Oxfordshire County Council’s budget: what the parties are proposing

Oxfordshire County Council’s budget: what the parties are proposing
Photo by Andre Taissin / Unsplash

…in which we read all 53 documents so you don’t have to.

Tomorrow is budget-setting day at Oxfordshire County Council, and it promises to be a more fraught day than usual.

When a council has a stable majority administration, agreeing the budget is a formality. The Cabinet draws up the budget. The majority party/parties vote it through. The end.

That is not the situation on Oxfordshire County Council. Labour and the Conservatives could, if they so wish, together vote down the LibDem/Green proposals. Because no one group has a majority, some degree of horse-trading will be required to pass a budget.

That might mean one or both of the opposition parties abstaining. Or it might mean a compromise budget where the LibDem/Green administration accepts some proposals from an opposition group in return for their votes. If you’re thinking that this could end up essentially recreating the previous LibDem/Green/Labour coalition, you’re not wrong.

But the opposition councillors aren’t entirely without responsibility. Doing an Ian Paisley, sitting in the corner and shouting “No” repeatedly, is frowned upon. As this explainer makes clear (emphasis ours):

If it looks as though the draft budget proposed by the Executive will not be agreed by Council, the practical approach is to remind members of their duty to facilitate rather than frustrate the setting of a lawful budget with a view to trying to reach compromise and agreement beforehand. It should not be forgotten that if the Council refuses to accept the draft budget proposed by the Executive, they have to give the Leader five days in which to consider the alternative proposals put forward by the Council and come back to Council on a further date to consider the proposals.

Campaigning vs reality

It is easier to amend a budget than draw one up. Although OCC’s officers do scrutinise the opposition proposals to check they are “robust”, that doesn’t necessarily mean they would survive contact with reality.

Borrowing more money is fine when you can afford it, but reduces your future room for manoeuvre. Proposals for savings by making staff redundant can suddenly get complicated when consultations and unions are involved. A line that says “improved efficiencies” or “more income from enforcement” is easy to write but hard to deliver. Postponing hard decisions until there’s more “consensus” saves money now, but in the service of an illusory future. (Yes, we are talking about Oxford traffic here.)

We’ve gone through each party’s proposals below. If you want the ‘tl;dr’ version: the LibDem/Green administration have put forward a budget that would continue their work, with more money for children’s and adults’ social care. The Conservatives want cuts within OCC to fund more money on potholes. Labour want to borrow £23m to spend on children’s homes and traffic improvements.

(A note on terminology. Council spending is either revenue spending, which is the day-to-day ‘current account’, or capital spending, which is one-off spending on major items. Councils can also draw on their reserves, effectively the ‘savings account’, but they’re required to keep these in good order rather than spending it all at once.)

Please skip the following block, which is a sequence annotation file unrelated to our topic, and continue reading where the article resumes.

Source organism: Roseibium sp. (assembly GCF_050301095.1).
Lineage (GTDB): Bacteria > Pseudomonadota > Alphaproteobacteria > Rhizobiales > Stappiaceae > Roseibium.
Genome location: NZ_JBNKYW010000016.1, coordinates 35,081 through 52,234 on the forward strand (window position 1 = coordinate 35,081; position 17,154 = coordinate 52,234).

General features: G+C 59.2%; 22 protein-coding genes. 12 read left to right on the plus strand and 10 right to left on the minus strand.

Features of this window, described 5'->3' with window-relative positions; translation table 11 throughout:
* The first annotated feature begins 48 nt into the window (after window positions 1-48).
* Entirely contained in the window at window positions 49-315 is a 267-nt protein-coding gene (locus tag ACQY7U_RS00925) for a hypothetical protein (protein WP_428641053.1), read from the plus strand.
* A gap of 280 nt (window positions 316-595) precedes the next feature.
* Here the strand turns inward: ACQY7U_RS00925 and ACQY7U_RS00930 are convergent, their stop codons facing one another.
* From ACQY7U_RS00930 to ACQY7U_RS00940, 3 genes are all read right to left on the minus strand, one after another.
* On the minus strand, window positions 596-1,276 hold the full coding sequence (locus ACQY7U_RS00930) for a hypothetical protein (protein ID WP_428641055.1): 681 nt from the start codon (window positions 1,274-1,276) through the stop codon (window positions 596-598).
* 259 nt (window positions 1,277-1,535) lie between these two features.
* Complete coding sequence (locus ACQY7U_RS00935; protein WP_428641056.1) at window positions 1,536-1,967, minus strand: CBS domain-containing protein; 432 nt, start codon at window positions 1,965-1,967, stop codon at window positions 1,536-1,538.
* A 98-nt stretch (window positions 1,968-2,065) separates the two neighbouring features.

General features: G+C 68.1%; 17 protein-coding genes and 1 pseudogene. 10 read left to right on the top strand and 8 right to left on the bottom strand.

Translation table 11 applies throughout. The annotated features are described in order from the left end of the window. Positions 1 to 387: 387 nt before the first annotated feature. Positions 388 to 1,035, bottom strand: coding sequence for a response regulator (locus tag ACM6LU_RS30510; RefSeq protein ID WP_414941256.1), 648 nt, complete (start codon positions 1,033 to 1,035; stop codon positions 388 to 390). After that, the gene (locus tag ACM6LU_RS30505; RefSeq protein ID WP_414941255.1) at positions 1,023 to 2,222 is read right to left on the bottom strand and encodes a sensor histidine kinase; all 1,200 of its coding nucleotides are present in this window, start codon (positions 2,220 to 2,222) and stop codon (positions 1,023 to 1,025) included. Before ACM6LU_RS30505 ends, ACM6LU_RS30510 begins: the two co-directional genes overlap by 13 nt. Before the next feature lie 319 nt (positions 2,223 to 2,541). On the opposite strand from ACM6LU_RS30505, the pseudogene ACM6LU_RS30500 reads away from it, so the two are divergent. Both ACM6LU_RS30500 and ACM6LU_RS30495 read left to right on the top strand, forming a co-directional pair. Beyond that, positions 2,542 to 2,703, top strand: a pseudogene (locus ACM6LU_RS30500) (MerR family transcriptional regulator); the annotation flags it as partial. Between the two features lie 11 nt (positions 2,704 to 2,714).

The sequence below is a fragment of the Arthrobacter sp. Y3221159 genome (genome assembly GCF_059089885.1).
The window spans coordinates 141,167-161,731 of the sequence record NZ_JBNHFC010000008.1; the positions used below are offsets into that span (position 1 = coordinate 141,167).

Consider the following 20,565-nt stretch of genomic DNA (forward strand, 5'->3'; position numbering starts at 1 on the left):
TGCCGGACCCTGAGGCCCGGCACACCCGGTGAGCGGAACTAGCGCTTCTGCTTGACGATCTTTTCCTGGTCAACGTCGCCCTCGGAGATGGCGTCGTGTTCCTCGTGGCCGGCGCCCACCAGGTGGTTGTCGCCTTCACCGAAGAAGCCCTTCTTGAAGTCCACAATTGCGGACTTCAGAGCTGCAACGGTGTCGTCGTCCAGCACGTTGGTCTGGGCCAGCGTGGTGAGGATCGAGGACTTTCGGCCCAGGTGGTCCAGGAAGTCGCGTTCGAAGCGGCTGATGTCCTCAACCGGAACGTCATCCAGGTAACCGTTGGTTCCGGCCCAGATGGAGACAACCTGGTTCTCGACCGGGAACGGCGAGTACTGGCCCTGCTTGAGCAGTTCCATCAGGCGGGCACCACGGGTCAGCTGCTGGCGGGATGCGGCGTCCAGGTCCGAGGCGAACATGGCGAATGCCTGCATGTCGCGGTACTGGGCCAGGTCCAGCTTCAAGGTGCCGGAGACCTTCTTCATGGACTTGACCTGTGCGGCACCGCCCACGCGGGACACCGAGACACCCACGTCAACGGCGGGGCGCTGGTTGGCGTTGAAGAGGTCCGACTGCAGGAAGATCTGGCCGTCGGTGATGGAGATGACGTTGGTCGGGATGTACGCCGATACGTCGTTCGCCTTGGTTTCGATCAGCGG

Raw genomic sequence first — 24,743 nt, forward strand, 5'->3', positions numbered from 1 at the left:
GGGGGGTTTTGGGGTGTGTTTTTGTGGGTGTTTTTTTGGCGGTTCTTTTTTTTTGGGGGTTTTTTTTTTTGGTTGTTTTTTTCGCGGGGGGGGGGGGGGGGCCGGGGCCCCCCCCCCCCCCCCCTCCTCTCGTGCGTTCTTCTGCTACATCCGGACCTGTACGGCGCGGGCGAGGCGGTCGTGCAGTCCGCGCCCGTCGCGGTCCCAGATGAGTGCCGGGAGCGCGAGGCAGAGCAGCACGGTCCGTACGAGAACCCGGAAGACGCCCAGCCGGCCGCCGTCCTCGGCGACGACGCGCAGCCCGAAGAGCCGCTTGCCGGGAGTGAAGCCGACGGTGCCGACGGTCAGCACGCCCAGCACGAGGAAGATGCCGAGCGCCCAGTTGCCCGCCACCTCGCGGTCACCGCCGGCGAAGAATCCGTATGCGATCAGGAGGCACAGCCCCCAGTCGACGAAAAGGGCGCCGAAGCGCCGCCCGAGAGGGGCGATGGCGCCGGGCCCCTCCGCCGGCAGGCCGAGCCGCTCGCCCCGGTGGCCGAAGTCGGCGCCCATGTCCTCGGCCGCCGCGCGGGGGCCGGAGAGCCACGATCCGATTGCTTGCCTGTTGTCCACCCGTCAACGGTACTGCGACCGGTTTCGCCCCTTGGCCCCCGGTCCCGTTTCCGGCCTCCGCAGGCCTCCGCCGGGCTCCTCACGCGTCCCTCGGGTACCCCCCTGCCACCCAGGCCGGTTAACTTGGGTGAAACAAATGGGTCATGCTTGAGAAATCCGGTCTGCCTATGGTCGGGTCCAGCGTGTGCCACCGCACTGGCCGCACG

The LibDem/Green budget

As the (minority) administration, it falls to the Liberal Democrats and Greens to draw up the full budget. This is the baseline on which the other parties will propose their amendments.

They say with evident exasperation that the funds they receive from central Government have been ever changing, with details sent through to OCC just four days before the budget was due to be published. More than that, they call the final settlement “disappointingly low”.

Much of the capital spend is spoken for by unglamorous schemes required to keep the county moving. The single biggest new item is £11.9m on a replacement mortuary for the John Radcliffe (we hesitate to describe the old one as “end of life”, but you get the point). £2m goes on making buildings more fire-proof, £2m on the phone system, £2m on traveller site improvements. Not one of these will swing a single vote but it’s the job of a council.

The biggest increases in spending are on vulnerable residents. OCC is planning to spend £25.3m extra on children’s services, and £8.5m extra on adult social care. These are eye-watering sums. Since 2015, demand for Education Health & Care Plans (EHCPs) – the “statements” that identify children’s special needs, and how schools and care-givers will meet them – has risen by 220%, while Government funding has risen by 50%. This is far from just an Oxfordshire problem, but that doesn’t make it any easier to fund.

The council is also planning to spend £1.3m from reserves on clearing gullies and ditches in flood-prone areas. Overall highway maintenance spend will go up from £19.9m last year to £21m.

£2.5m from reserves would be allocated to the new Workplace Parking Levy in Oxford, which would impose a charge on employers in the city with 11+ parking spaces. The £2.5m would be recouped when WPL receipts start coming in. One of the three flagship Oxford traffic initiatives (together with traffic filters and the Zero Emission Zone), this follows a long-running scheme in Nottingham and is being considered by councils in London and Scotland.